You can listen to this week’s Devotional here
Author: Amy Voida
When day comes we step out of the shade,
aflame and unafraid.
The new dawn blooms as we free it,
For there is always light,
if only we’re brave enough to see it,
If only we’re brave enough to be it.
From “The Hill We Climb”
The 2021 Inaugural Poem by Amanda Gorman
January 2021. Ten months into the black hole of the pandemic. For me, that meant ten months of meeting or teaching over Zoom in my home office for two hours, then swapping working shifts with Steve and going downstairs to be with Natalie and Hazel (one was attending fourth grade over Google Meet and the other was experiencing a rather haphazard preschooling in our living room). After Steve worked for two hours, we swapped back. Over and over again. Every. Single. Day. It really did feel like a black hole—an interminable one.
It was also a time when I felt like I had no control over anything. That person in the grocery store who wouldn’t wear a mask? Too bad. No control over that. A string of catastrophic droughts, wildfires, and tropical storms caused by climate change? Too bad. No control over that, either. Black men murdered in the streets? No control over that. Terrorists infiltrating our houses of government? Nope. Not that, either.
Where was the light in that interminable black hole? And how was I supposed to make a difference when it felt like I had no control over anything anymore? Enter: the poetry of Amanda Gorman. “For there is always light… if only we’re brave enough to be it.” How I needed to hear that in January 2021.
And how I keep needing to hear it, with so much of the world around me still in a shambles. Wars in Europe and the Middle East each causing the deaths of tens of thousands of people. Over a hundred million humans forcibly displaced from their homes around the globe. Systemic physical harm perpetuated on minorities and women—even by those we should be able to trust to protect us. Can someone please say it again? “For there is always light… if only we’re brave enough to be it.”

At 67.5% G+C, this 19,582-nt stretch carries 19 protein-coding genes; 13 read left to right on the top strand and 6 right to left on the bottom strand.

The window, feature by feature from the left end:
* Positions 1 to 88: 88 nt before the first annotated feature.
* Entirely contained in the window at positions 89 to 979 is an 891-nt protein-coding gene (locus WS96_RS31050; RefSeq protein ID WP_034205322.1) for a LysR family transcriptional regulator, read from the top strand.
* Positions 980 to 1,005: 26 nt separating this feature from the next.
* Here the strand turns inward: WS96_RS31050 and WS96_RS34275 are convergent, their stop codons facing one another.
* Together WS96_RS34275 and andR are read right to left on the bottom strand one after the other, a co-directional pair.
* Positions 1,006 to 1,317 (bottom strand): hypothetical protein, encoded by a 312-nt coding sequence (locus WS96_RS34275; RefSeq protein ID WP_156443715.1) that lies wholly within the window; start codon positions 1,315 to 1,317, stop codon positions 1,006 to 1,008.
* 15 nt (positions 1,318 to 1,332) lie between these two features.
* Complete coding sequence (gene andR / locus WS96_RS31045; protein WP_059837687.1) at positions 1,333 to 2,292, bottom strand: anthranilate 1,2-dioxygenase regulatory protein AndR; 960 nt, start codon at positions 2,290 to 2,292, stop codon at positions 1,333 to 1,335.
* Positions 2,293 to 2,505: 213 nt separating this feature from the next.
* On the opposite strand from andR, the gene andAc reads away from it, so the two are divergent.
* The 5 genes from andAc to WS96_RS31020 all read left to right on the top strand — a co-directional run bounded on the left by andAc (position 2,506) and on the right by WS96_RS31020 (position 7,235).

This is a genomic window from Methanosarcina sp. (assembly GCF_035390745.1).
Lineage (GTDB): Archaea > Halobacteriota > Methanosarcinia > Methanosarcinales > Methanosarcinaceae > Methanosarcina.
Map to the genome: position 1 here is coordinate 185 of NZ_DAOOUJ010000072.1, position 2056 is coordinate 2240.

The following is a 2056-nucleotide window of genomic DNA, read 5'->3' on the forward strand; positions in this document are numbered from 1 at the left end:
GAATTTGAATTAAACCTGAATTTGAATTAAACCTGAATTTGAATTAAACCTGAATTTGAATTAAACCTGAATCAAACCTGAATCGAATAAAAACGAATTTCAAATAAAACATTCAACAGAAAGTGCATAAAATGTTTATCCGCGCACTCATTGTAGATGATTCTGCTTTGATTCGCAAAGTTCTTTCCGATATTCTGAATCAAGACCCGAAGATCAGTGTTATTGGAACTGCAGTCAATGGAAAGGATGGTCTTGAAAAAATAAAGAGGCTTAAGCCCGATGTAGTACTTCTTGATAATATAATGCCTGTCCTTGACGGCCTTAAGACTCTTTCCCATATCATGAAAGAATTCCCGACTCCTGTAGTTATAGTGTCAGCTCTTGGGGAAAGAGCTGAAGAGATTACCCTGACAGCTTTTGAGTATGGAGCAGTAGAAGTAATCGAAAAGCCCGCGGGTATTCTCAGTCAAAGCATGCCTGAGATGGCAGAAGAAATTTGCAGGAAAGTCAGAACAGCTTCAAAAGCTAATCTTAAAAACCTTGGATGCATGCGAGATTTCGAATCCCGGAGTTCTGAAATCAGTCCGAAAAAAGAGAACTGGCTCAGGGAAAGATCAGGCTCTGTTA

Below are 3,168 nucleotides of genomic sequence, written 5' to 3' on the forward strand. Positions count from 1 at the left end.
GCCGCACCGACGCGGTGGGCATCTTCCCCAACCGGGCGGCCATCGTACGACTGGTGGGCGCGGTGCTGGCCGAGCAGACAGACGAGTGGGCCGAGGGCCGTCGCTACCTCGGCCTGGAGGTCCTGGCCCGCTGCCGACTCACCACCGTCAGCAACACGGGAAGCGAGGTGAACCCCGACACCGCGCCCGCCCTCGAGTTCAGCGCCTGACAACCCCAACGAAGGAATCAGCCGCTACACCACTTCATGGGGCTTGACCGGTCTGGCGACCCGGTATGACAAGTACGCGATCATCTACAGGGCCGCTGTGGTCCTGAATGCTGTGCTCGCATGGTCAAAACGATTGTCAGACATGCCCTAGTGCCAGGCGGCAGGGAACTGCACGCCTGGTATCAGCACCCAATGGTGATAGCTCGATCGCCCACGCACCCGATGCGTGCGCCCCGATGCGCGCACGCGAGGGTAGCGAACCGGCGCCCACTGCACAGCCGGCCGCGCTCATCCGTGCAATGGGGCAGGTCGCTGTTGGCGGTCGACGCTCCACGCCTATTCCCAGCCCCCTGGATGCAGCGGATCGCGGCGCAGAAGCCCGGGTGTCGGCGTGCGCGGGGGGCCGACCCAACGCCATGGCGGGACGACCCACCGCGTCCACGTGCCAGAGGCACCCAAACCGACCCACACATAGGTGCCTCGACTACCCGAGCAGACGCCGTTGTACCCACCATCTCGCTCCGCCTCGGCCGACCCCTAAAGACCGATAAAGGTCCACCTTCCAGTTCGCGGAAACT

That is our calling, isn’t it? To be the light of the world? Howard Thurman called it “The
Work of Christmas”:
When the song of the angels is stilled,
When the star in the sky is gone,
When the kings and princes are home,
When the shepherds are back with their flock,
The work of Christmas begins:
To find the lost,
To heal the broken,
To feed the hungry,
To release the prisoner,
To rebuild the nations,
To bring peace among others,
To make music in the heart.
That sounds an awful lot like the kind of work that the world needs now… if only we’re brave enough. Blessedly, we don’t have to be brave enough on our own. Thank God for communities that come together to care for each other and for the world around them. Because together, as one of those communities, we can all bravely be an even brighter light in the world.